Homilies on the First Epistle of St. Paul to Timothy
The Oxford Translation Edited, with Additional Notes, ByRev. Philip Schaff, D.D., LL.D.
1. Timothy too1 was one of the disciples of the Apostle Paul. To the extraordinary qualities of this youth testimony is borne by Luke, who informs us, that he was "well reported of by the brethren that were at Lystra and Iconium." (Acts xvi. 2.) He became at once a disciple and a teacher, and gave this singular instance of his prudence, that hearing Paul preach without insisting upon circumcision, and understanding that he had formerly withstood Peter upon that point, he chose not only not to preach against it, but to submit to that rite. For Paul, it is said, "took and circumcised him" (Acts xvi. 3.), though he was of adult age, and so trusted him with his whole economy.2
The affection of Paul for him is a sufficient evidence of his character. For he elsewhere says of him, "Ye know the proof of him, that as a son with a father, he hath served with me in the Gospel." (Phil. ii. 22.) And to the Corinthians again he writes: "I have sent unto you Timothy, who is my beloved son, and faithful in the Lord." (1 Cor. iv. 17.) And again: "Let no man despise him, for he worketh the work of the Lord, as I also do." (1 Cor. xvi. 10, 11.) And to the Hebrews he writes, "Know that our brother Timothy is set at liberty." (Heb. xiii. 23.) Indeed his love for him is everywhere apparent, and the miracles3 that are now wrought still attest his claims.4
2. If it should be asked why he addresses Epistles to Titus and Timothy alone, though Silas was approved, as also was Luke, for he writes, "Only Luke is with me" (2 Tim. iv. 11), and Clement was one of his associates, of whom he says, "with Clement and other my fellow-laborers" (Phil. iv. 3), for what reason then does he write only to Titus and Timothy? It is because he had already committed the care of churches to these, and certain marked5 places had been assigned to them, but the others were in attendance upon him. For so preëminent in virtue was Timothy, that his youth was no impediment to his promotion; therefore he writes, "Let no man despise thy youth" (1 Tim. iv. 12, and v. 2); and again, "The younger women as sisters."6 For where there is virtue, all other things are superfluous, and there can be no impediment. Therefore when the Apostle discourses of Bishops, among the many things he requires of them, he makes no particular mention of age. And if he speaks of a Bishop "being the husband of one wife," and "having his children in subjection" (1 Tim. iii. 2, 4), this is not said, as if it were necessary he should have a wife and children; but that if any should happen from a secular life to be advanced to that office, they might be such as knew how to preside over their household and children, and all others committed to them. For if a man were both secular and deficient in these points, how should he be7 intrusted with the care of the Church?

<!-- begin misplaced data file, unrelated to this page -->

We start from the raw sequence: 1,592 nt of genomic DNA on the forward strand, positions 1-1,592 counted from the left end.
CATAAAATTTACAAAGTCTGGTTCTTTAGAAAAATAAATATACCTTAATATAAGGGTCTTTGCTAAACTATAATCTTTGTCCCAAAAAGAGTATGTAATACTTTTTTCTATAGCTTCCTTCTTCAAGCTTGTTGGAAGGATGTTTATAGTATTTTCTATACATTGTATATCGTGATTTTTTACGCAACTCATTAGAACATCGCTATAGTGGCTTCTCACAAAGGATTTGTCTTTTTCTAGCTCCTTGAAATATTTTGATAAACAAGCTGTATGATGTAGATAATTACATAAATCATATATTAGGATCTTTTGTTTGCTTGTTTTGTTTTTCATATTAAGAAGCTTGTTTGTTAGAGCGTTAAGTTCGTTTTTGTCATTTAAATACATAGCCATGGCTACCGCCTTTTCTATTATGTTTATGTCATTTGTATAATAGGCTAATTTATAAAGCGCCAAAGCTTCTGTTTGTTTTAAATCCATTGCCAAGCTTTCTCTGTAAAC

3. But why, you will say, does he address an Epistle to a disciple already appointed to the office of a Teacher? Ought he not to have been made perfect for his office, before he was sent? Yes; but the instruction which he needed was not that which was suited to a disciple, but that which was proper for a Teacher. You will perceive him therefore through the whole Epistle adapting his instructions to a Teacher. Thus at the very beginning he does not say, "Do not attend to those who teach otherwise," but, "Charge them that they teach no other doctrine." (1 Tim. i. 3.)